In Ephesians 5, the Apostle Paul uses the image of Christ and His Church to give direction to married couples and their call to submission and sacrifice. These are valuable lessons, indeed. But I think that the matrimonial language used to describe our relationship with Jesus has misled American Christians to place a burden upon earthly marriage that it wasn’t designed to bear.
Perhaps because of a misunderstanding of Paul’s words about the mystery of the union between Christ and His Bride, in the minds of American Christians, marriage has taken a place that it was not meant to. As a consequence, it has become the ideological receptacle of two things: unrestricted sex without guilt and emotional stability.
Faced with the sexual revolution of the mid-20th century which persists and thrives still, American Christian culture has scrambled to express ages-long held sexual theology within our modern context. Unfortunately, instead of a nuanced and well-developed theology of the sexual part of human identity, the good use of the body, and the power of creating new life through the sexual act, the result is a condemnation of sex outside of marriage and a celebration of lots and lots of sex within it.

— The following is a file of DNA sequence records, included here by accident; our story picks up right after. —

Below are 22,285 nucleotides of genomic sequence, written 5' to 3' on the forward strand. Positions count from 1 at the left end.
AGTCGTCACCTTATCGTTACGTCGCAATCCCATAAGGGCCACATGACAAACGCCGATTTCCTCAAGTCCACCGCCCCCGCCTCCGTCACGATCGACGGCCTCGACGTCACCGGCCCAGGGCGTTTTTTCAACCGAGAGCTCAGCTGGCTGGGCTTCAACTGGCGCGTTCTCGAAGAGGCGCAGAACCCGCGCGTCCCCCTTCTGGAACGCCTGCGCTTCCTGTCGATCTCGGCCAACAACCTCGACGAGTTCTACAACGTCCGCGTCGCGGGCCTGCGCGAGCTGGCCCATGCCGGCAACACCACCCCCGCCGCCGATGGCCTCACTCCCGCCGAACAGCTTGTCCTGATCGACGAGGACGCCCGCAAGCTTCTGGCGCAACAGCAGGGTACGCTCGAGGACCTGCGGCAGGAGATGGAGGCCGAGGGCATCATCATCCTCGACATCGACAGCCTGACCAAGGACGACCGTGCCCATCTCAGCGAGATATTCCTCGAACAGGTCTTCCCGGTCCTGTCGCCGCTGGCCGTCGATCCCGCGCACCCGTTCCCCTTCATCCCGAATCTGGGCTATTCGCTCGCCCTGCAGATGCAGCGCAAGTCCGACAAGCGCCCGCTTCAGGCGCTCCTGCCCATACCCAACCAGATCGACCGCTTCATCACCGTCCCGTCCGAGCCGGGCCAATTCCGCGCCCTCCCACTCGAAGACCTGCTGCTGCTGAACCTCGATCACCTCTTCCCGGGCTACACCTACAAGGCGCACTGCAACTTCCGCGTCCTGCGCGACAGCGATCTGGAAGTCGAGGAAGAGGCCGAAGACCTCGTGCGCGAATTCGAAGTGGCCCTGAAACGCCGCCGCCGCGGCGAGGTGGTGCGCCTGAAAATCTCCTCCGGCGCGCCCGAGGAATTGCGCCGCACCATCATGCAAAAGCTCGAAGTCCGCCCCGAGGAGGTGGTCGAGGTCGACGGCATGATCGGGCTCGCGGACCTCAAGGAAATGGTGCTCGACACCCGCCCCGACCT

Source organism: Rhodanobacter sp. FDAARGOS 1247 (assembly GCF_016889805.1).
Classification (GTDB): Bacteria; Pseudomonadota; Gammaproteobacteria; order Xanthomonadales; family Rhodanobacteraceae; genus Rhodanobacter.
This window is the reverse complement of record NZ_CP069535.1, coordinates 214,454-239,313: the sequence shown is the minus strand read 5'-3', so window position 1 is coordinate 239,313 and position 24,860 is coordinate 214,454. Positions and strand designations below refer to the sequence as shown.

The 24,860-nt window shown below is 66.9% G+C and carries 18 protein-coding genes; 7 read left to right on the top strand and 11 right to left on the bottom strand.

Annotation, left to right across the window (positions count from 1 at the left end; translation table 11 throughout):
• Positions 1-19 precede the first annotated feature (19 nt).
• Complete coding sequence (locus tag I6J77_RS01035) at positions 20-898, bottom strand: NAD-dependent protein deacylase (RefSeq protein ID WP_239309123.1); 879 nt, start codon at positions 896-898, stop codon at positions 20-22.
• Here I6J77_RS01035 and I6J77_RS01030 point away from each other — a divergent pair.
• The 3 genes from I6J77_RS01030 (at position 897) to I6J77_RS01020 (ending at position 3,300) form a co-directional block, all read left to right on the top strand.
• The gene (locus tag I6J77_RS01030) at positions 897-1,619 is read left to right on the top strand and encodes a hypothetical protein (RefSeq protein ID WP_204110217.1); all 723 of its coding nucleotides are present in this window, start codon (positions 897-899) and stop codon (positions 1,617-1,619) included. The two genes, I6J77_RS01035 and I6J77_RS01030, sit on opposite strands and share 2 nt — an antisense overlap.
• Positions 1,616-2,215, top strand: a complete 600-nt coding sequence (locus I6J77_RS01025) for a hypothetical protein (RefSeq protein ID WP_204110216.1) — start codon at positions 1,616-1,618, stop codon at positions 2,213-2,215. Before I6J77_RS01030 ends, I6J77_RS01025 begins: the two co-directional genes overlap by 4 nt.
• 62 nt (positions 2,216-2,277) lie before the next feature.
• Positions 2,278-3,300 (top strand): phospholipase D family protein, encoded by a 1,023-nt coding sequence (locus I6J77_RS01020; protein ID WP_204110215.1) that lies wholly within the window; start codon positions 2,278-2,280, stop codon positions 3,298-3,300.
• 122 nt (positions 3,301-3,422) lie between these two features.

There is a problem with this simultaneous condemnation and celebration of sex: it takes our natural human inclination to have sex and asks us to put a rubber stamp on it that must be witnessed and performed by those with legal and ecclesiastical authority. I think the marriage debate right now rests on this.
(In addition to the Christian celebration of lots and lots of married sex, American Christian culture has left behind the procreative expectation of conjugal bliss, and we have forgotten that originally, in addition to being delightful, sex made babies, and it was good. But that’s a topic for another day.)
Chastity vs. Virginity
I adolesced at the beginning of the True Love Waits movement, and although I never signed the pledge for that organization, I knew many who did. Virginity was touted as salvation from the many evils plaguing young people (it was presented as an exclusively young-people problem…). We were taught to hold on to our virginity above all costs, but not to worry if we had already surrendered it because if we asked, God would grant to us a second virginity.